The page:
Sunday, September 18, 2011

William Kennedy: The Banjo Man

What an interesting choice for a subject and title of a short story. 
My first thought when I read this was that William Kennedy must be an absolute genius if he can successfully write a story about an inanimate, uninteresting household object such as eggs.


Nope. I have no ideas as of right now for a short story that could be written about the inanimate household objects listed above.
William Kennedy sounds like a genius to me.
However, I understand why his father might have been skeptical about the impending success, or failure, of his son's short story. It makes a world of sense. 

"Who the hell wants to read about a guy who goes in and eats eggs?"
"They publish stuff like this?" 
"Is this what you learned in school?"

Kennedy responds simply to his father's accusations. There was one response that Kennedy gave that caught my attention,

"The whole world eats eggs."

This shows Kennedy's attempt to relate to his audience. To show the world that even simple things can make connections between people; find common ground, give them something to discuss over lunch at work or coffee in the early morning.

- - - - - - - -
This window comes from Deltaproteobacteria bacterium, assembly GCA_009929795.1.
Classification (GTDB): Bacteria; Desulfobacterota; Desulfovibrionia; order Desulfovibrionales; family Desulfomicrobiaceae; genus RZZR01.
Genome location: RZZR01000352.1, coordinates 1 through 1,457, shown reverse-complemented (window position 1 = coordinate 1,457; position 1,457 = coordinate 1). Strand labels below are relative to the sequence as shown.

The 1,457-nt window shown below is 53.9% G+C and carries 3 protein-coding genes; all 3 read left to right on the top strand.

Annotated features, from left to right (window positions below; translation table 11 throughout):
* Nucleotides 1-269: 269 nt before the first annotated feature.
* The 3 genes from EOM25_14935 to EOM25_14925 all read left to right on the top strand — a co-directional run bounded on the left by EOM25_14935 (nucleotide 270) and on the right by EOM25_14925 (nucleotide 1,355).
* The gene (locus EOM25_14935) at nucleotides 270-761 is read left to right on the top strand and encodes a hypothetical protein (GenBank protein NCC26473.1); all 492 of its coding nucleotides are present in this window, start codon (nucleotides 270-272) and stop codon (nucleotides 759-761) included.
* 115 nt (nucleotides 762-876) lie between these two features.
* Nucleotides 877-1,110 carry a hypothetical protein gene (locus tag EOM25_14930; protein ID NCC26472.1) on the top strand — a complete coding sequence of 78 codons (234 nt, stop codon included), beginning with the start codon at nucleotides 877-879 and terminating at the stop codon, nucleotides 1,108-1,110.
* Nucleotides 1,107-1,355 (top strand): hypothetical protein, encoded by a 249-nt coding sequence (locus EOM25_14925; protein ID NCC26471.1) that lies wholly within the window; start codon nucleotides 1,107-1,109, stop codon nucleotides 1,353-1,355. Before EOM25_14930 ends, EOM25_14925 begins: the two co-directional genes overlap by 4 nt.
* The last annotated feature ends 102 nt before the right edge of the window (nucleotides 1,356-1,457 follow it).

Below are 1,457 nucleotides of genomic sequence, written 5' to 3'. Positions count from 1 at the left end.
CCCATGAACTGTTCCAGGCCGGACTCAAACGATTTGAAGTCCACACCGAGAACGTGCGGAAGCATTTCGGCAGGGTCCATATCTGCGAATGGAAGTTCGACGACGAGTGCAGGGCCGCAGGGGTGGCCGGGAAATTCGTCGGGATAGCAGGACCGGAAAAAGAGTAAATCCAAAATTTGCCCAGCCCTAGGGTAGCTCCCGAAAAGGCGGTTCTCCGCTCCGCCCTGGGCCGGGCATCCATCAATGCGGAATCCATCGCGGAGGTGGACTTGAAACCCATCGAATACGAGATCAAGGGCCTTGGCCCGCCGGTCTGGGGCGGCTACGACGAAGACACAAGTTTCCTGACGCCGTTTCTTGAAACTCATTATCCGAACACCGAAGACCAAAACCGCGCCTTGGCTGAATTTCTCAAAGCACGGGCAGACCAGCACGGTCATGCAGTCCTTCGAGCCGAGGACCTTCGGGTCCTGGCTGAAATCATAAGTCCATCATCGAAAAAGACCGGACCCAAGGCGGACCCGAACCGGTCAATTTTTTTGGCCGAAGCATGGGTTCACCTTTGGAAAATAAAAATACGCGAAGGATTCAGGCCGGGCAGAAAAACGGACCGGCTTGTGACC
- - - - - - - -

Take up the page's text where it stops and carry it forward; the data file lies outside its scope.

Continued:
William Kennedy's genius shines through once more.

Let's hypothetically say that Kennedy's short story did get published in Collier's Magazine. People would be buzzing about it when they read it; even if they didn't particularly enjoy it. They would talk to their friends, and their friends would relay the story to their own friends, and so on and so forth.
Hypothetically, one story that speaks of a topic so simple could restore lost friendships or forge new relationships. That is a monumental task, and it could be accomplished just by a few lines about a man eating his breakfast in a diner; something that most Americans have experienced at least once.
This story possesses immense power.

I tend to over-analyze events in my life. It is a trait that I possess that I despise. I wish that I could brush events away as quickly as they happened, especially the events in which I embarrass myself, and there are plenty of those. I think that this trait leaks into my academic life as well. When I am asked to analyze a topic for a class, I feel that I make deep connections that may not even be involved with the story, completely surpassing anything that seems plausible.
I feel that I may be doing that here.
William Kennedy is still amazing for writing a semi-successful story about eating eggs, though. He also took banjo lessons. That makes him even better sounding in my opinion :)

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